What’s new in tech
Ancestry and 23andMe in spit-kit spat
“Genealogy products—tests that tell people where their ancestors hailed from and match them with distant family members—have captured the consumer imagination,” said Megan Molteni in Wired.com. The number of people who have submitted a saliva sample and had their DNA analyzed doubled last year to more than 15 million. But Ancestry.com, the industry’s biggest player, is being taken to court by rival 23andMe, accused of infringing on a “patented method for identifying relatives from tidbits of DNA.” 23andMe also accused its competition of “false advertising” and asked the court to nullify the trademarked “Ancestry” name. “The outcome of this lawsuit has the potential to reshape the genetic genealogy testing industry right as it’s beginning to boom.”
The myth of incognito mode
Chrome’s incognito mode “isn’t nearly as private as you think,” said Dylan Curran in The Guardian. The Google browser’s private option, which prevents Chrome from saving your browsing activities, has long offered users a sense of cover to peruse more “odious” corners of the web, believing their searches would vanish “into the ether of the internet.” Problem is, such surfing “doesn’t really disappear.” By Google’s own admission, incognito mode allows you to “browse privately,” in that others using your device can’t see your browsing history. But that’s not to say no one can see your searches. Your history remains visible to the websites you visit, your employer if you are at work, or your internet service provider. And if you’re logged into your Google account, all of your account history is archived, including the incognito searches.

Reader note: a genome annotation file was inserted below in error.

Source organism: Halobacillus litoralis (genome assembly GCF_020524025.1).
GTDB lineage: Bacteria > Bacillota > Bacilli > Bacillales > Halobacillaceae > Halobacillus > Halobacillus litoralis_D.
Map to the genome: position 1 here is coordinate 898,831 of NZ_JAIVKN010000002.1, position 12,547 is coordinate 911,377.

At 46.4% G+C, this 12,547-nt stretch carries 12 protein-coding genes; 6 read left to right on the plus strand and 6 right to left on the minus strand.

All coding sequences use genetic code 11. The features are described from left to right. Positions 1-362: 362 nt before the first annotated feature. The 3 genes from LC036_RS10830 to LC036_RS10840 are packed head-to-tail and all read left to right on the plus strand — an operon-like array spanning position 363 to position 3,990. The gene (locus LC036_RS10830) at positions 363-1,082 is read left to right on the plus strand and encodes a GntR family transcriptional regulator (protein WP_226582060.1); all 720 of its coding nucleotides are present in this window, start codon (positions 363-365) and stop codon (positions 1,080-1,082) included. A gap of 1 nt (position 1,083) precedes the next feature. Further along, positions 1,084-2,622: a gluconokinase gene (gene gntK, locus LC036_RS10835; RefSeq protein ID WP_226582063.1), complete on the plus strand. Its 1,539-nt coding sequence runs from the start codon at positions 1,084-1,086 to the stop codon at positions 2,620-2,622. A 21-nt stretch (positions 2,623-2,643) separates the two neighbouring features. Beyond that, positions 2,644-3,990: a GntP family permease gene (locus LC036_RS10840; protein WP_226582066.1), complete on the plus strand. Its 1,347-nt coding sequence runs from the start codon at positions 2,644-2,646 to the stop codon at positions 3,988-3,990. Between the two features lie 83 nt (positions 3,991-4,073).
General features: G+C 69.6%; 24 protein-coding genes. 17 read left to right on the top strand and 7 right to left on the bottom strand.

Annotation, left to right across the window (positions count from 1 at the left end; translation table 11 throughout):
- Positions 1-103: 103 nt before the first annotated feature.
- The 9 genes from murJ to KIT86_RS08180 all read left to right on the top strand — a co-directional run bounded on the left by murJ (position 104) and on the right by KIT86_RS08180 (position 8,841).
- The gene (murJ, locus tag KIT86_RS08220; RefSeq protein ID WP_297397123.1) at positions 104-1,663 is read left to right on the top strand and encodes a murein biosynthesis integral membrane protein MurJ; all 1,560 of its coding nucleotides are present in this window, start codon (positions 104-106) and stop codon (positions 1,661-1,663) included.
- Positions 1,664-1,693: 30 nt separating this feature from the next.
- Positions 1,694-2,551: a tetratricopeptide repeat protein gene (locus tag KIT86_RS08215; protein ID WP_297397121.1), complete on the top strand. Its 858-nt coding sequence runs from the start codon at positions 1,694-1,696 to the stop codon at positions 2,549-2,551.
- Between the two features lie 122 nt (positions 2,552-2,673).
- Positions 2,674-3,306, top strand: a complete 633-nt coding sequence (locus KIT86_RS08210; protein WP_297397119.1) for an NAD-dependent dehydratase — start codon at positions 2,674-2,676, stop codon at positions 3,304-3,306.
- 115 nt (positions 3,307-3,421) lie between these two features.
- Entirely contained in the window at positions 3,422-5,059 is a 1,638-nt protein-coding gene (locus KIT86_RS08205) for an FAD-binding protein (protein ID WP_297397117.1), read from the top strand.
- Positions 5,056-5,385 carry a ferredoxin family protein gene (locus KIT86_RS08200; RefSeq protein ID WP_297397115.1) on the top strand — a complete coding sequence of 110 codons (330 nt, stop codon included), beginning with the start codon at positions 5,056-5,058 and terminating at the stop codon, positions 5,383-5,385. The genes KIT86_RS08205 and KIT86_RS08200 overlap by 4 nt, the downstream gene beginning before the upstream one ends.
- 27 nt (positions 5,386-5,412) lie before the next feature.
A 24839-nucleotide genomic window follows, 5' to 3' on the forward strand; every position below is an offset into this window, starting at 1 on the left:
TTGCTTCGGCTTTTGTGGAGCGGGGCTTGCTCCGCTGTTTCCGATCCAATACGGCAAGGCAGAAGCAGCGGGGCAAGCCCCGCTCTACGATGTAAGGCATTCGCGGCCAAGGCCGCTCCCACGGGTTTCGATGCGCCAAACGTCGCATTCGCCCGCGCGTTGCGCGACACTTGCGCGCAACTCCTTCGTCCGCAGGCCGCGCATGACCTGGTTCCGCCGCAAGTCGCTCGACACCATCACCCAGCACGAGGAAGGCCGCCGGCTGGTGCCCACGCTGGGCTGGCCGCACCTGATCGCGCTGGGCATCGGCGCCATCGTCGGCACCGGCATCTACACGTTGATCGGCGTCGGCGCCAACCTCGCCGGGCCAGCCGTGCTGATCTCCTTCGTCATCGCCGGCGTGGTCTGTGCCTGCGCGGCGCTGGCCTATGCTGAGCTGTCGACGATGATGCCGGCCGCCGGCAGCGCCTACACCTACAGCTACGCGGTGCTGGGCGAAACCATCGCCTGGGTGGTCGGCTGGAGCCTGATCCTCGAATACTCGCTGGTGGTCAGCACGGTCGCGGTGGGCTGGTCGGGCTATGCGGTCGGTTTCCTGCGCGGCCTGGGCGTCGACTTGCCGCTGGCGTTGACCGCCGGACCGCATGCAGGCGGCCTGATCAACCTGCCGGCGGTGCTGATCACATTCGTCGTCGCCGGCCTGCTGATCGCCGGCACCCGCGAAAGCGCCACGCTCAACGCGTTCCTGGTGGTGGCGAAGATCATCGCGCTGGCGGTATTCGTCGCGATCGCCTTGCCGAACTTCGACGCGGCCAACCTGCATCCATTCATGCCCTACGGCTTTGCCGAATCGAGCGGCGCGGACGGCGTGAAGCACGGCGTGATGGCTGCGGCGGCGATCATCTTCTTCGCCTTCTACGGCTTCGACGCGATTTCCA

The benefit of a password manager
“Many of the added conveniences we’ve grown accustomed to come with their own annoyance: another password to remember,” said Katherine Bindley in The Wall Street Journal. For most of us, memorizing dozens of multicharacter passwords simply isn’t realistic. Neither is reusing a small number of passwords, which most experts agree is “a terrible idea” from a security standpoint. One increasingly popular solution: password managers. Essentially a vault that stores your passwords in one place, password managers use a master password to operate as a key unlocking access to all other passwords. After importing the log-ins you already use, it can “generate new—and most likely stronger—passwords for you,” and also fill in log-ins for preselected websites and apps.